Diverging prevalences and different risk factors for childhood asthma and eczema: a cross-sectional study

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Abstract

OBJECTIVE: To compare the prevalences of and risk factors for asthma, wheeze, hay fever and eczema in primary schoolchildren in Aberdeen in 2014.

DESIGN: Cross-sectional survey.

SETTING: Primary schools in Aberdeen, North-East Scotland.

PARTICIPANTS: Children in Scottish school years primary 1-7 were handed a questionnaire by their class teacher to be completed by their parents and returned to the researchers by post or online.

MAIN OUTCOME MEASURES: Lifetime history of asthma, eczema and hay fever, and recent history of wheeze.

RESULTS: 41 schools agreed to participate (87%). 11 249 questionnaires were distributed and 3935 returned (35%). A parent-reported lifetime history of asthma, eczema and hay fever was present in 14%, 30% and 24% of children, respectively. The odds of lifetime asthma increased with age (OR 1.1 per year, 95% CI 1.1 to 1.2), male sex (OR 1.89, 95% CI 1.4 to 2.3), parental smoking (OR 1.7, 95% CI 1.2 to 2.3) and eczema (OR 6.6, 95% CI 5.2 to 8.4). Prevalence of recent wheeze was also reported to be 14% and was positively associated with male sex, parental smoking and eczema. In contrast, parental eczema was the only identified predictor of childhood eczema risk.

CONCLUSIONS: The lifetime prevalence of asthma in primary schoolchildren was 14% in this survey, approximately half the prevalence of eczema. We report diverging prevalences in relation to previous studies in our locality, and different risk factors for asthma and eczema. These findings suggest that asthma and eczema are unlikely to have a common origin.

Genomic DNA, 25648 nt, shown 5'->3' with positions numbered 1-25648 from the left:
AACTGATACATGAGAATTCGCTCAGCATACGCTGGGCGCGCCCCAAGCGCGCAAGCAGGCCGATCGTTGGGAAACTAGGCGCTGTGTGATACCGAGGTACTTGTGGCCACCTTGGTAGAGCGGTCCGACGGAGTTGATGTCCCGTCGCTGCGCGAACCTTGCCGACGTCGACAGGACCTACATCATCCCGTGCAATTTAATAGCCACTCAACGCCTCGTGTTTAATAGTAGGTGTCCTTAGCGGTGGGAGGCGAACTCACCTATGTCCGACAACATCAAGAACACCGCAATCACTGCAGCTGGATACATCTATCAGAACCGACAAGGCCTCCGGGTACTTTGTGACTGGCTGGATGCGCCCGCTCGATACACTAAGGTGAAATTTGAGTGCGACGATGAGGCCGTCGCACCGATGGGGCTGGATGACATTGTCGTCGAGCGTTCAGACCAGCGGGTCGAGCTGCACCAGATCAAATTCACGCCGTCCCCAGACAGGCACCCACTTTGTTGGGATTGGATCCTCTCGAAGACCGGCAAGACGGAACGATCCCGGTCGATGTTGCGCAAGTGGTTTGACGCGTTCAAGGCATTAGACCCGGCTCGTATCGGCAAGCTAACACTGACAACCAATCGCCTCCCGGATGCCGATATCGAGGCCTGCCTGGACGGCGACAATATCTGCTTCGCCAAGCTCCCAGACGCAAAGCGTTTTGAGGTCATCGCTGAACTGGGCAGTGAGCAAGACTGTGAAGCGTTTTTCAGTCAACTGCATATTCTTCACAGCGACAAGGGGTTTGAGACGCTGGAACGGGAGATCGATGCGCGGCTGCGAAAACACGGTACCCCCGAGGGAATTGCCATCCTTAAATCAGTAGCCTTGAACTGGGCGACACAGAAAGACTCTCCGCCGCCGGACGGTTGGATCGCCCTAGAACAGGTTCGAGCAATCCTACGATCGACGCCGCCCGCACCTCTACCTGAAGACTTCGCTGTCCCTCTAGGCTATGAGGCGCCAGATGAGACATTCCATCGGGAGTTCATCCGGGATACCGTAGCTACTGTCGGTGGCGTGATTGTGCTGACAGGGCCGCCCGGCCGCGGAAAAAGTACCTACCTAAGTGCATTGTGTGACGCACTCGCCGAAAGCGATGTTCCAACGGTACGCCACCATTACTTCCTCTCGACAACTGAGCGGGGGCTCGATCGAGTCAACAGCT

Original languageEnglish
Article numbere008446
Number of pages8
JournalBMJ Open
Volume5
Issue number6
DOIs
Publication statusPublished - 9 Jun 2015

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Eczema
Asthma
Cross-Sectional Studies
Seasonal Allergic Rhinitis
Smoking
Scotland
Parents
Research Personnel

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Diverging prevalences and different risk factors for childhood asthma and eczema : a cross-sectional study. / Barnish, Maxwell Scott; Tagiyeva, Nara; Devereux, Graham Stuart; Aucott, Lorna Sharman; Turner, Stephen William.

In: BMJ Open, Vol. 5, No. 6, e008446, 09.06.2015.

Research output: Contribution to journalArticle

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title = "Diverging prevalences and different risk factors for childhood asthma and eczema: a cross-sectional study",